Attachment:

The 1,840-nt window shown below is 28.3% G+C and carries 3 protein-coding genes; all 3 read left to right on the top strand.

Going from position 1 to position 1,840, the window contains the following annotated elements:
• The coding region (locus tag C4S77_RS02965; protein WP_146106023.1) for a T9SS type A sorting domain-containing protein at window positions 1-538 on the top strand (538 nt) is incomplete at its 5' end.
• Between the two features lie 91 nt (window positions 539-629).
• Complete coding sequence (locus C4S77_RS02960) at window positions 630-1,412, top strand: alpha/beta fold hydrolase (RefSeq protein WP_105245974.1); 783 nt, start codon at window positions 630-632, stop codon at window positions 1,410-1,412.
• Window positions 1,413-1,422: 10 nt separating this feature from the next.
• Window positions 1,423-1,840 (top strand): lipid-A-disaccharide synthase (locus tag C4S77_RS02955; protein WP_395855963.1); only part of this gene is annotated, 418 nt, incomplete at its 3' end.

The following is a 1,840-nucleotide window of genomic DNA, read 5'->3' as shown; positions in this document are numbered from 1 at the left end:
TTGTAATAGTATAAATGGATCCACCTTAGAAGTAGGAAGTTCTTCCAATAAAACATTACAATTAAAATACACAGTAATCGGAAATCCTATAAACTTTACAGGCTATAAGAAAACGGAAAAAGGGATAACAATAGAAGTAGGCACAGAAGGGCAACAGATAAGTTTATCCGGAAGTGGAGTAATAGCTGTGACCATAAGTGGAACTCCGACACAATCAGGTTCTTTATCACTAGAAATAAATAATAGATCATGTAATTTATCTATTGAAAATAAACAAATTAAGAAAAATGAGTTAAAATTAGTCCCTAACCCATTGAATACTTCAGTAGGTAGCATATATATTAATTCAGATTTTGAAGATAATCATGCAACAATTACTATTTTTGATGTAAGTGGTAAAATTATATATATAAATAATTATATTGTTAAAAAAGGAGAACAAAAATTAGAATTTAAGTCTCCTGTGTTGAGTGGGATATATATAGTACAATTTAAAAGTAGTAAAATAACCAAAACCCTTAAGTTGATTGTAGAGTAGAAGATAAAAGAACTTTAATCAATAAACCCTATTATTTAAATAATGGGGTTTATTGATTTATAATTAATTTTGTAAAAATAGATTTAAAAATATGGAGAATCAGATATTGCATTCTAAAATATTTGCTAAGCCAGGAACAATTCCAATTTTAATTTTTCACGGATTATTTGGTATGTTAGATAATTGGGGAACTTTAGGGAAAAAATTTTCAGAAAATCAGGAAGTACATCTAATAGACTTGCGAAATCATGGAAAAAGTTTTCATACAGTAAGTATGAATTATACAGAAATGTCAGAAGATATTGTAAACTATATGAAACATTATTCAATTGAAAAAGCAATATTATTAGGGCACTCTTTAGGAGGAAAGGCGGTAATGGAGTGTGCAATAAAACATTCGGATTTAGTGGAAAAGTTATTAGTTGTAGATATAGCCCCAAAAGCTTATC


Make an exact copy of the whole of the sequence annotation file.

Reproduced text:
The 1,840-nt window shown below is 28.3% G+C and carries 3 protein-coding genes; all 3 read left to right on the top strand.

Going from position 1 to position 1,840, the window contains the following annotated elements:
• The coding region (locus tag C4S77_RS02965; protein WP_146106023.1) for a T9SS type A sorting domain-containing protein at window positions 1-538 on the top strand (538 nt) is incomplete at its 5' end.
• Between the two features lie 91 nt (window positions 539-629).
• Complete coding sequence (locus C4S77_RS02960) at window positions 630-1,412, top strand: alpha/beta fold hydrolase (RefSeq protein WP_105245974.1); 783 nt, start codon at window positions 630-632, stop codon at window positions 1,410-1,412.
• Window positions 1,413-1,422: 10 nt separating this feature from the next.
• Window positions 1,423-1,840 (top strand): lipid-A-disaccharide synthase (locus tag C4S77_RS02955; protein WP_395855963.1); only part of this gene is annotated, 418 nt, incomplete at its 3' end.

The following is a 1,840-nucleotide window of genomic DNA, read 5'->3' as shown; positions in this document are numbered from 1 at the left end:
TTGTAATAGTATAAATGGATCCACCTTAGAAGTAGGAAGTTCTTCCAATAAAACATTACAATTAAAATACACAGTAATCGGAAATCCTATAAACTTTACAGGCTATAAGAAAACGGAAAAAGGGATAACAATAGAAGTAGGCACAGAAGGGCAACAGATAAGTTTATCCGGAAGTGGAGTAATAGCTGTGACCATAAGTGGAACTCCGACACAATCAGGTTCTTTATCACTAGAAATAAATAATAGATCATGTAATTTATCTATTGAAAATAAACAAATTAAGAAAAATGAGTTAAAATTAGTCCCTAACCCATTGAATACTTCAGTAGGTAGCATATATATTAATTCAGATTTTGAAGATAATCATGCAACAATTACTATTTTTGATGTAAGTGGTAAAATTATATATATAAATAATTATATTGTTAAAAAAGGAGAACAAAAATTAGAATTTAAGTCTCCTGTGTTGAGTGGGATATATATAGTACAATTTAAAAGTAGTAAAATAACCAAAACCCTTAAGTTGATTGTAGAGTAGAAGATAAAAGAACTTTAATCAATAAACCCTATTATTTAAATAATGGGGTTTATTGATTTATAATTAATTTTGTAAAAATAGATTTAAAAATATGGAGAATCAGATATTGCATTCTAAAATATTTGCTAAGCCAGGAACAATTCCAATTTTAATTTTTCACGGATTATTTGGTATGTTAGATAATTGGGGAACTTTAGGGAAAAAATTTTCAGAAAATCAGGAAGTACATCTAATAGACTTGCGAAATCATGGAAAAAGTTTTCATACAGTAAGTATGAATTATACAGAAATGTCAGAAGATATTGTAAACTATATGAAACATTATTCAATTGAAAAAGCAATATTATTAGGGCACTCTTTAGGAGGAAAGGCGGTAATGGAGTGTGCAATAAAACATTCGGATTTAGTGGAAAAGTTATTAGTTGTAGATATAGCCCCAAAAGCTTATC